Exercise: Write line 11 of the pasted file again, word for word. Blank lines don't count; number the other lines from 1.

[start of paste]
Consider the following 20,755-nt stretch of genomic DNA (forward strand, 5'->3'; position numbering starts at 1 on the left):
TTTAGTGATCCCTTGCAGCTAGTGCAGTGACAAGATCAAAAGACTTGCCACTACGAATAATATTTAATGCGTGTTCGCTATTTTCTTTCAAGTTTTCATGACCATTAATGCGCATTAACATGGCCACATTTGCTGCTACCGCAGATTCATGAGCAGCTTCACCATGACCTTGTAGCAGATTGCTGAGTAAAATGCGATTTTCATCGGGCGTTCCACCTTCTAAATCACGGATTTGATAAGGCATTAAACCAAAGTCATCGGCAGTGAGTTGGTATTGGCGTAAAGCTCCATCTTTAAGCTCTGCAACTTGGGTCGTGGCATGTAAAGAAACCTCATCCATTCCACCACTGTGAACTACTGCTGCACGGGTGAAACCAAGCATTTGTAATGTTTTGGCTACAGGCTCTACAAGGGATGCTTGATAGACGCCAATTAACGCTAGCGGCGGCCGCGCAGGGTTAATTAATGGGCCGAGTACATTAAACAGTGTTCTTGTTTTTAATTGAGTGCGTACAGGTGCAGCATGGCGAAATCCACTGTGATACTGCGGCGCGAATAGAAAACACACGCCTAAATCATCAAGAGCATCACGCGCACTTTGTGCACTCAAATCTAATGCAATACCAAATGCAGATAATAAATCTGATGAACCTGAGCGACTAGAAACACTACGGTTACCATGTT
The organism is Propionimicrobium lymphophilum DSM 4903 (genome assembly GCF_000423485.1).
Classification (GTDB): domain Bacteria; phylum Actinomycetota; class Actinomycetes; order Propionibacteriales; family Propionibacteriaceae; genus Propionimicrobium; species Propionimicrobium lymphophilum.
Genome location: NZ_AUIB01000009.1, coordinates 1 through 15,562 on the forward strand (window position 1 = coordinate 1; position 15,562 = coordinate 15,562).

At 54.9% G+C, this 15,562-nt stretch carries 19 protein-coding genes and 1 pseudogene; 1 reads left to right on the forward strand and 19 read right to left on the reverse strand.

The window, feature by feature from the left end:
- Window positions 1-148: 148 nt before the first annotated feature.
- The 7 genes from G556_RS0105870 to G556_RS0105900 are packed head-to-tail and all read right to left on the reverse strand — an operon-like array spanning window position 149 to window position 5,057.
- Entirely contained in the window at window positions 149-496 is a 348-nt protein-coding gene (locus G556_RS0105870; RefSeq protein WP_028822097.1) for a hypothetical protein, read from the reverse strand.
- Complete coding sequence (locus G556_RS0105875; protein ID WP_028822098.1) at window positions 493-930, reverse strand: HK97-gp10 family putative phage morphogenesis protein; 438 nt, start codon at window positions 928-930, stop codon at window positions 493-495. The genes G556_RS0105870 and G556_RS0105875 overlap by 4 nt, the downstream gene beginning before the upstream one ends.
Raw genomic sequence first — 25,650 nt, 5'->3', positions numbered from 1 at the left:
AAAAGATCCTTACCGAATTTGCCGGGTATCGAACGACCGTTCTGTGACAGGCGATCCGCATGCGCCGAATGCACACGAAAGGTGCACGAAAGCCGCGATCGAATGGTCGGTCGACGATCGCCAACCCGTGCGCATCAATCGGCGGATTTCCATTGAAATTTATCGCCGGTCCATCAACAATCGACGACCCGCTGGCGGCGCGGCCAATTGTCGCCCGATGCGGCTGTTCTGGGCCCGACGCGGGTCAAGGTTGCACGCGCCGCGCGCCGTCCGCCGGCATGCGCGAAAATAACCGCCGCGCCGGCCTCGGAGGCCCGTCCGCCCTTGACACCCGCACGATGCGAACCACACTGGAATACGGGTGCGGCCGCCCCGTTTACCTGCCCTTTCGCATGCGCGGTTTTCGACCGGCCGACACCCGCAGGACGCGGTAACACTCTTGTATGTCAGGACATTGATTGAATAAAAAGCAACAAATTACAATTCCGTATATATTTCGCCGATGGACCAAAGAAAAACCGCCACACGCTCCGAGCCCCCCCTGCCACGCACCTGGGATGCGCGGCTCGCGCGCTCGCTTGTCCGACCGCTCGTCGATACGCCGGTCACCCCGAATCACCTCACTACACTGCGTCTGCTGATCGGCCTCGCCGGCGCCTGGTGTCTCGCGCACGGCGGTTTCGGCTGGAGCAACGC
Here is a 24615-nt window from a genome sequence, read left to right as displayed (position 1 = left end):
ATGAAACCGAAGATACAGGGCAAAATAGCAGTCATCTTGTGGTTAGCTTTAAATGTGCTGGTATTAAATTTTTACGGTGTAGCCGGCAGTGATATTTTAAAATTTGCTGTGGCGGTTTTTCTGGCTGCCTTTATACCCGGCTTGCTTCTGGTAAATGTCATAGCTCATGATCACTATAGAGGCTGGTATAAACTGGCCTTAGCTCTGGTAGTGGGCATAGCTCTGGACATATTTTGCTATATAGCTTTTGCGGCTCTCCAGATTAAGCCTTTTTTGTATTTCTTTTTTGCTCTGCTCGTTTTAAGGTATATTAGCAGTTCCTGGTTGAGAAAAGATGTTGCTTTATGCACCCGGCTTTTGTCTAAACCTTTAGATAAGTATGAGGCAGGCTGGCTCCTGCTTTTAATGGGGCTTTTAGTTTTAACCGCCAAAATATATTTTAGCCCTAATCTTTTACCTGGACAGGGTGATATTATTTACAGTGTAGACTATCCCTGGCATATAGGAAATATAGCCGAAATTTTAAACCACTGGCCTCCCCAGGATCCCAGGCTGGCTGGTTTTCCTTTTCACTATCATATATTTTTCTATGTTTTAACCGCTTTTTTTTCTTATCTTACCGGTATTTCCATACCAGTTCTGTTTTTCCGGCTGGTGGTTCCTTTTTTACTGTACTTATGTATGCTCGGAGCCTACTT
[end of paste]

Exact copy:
- Complete coding sequence (locus G556_RS0105875; protein ID WP_028822098.1) at window positions 493-930, reverse strand: HK97-gp10 family putative phage morphogenesis protein; 438 nt, start codon at window positions 928-930, stop codon at window positions 493-495. The genes G556_RS0105870 and G556_RS0105875 overlap by 4 nt, the downstream gene beginning before the upstream one ends.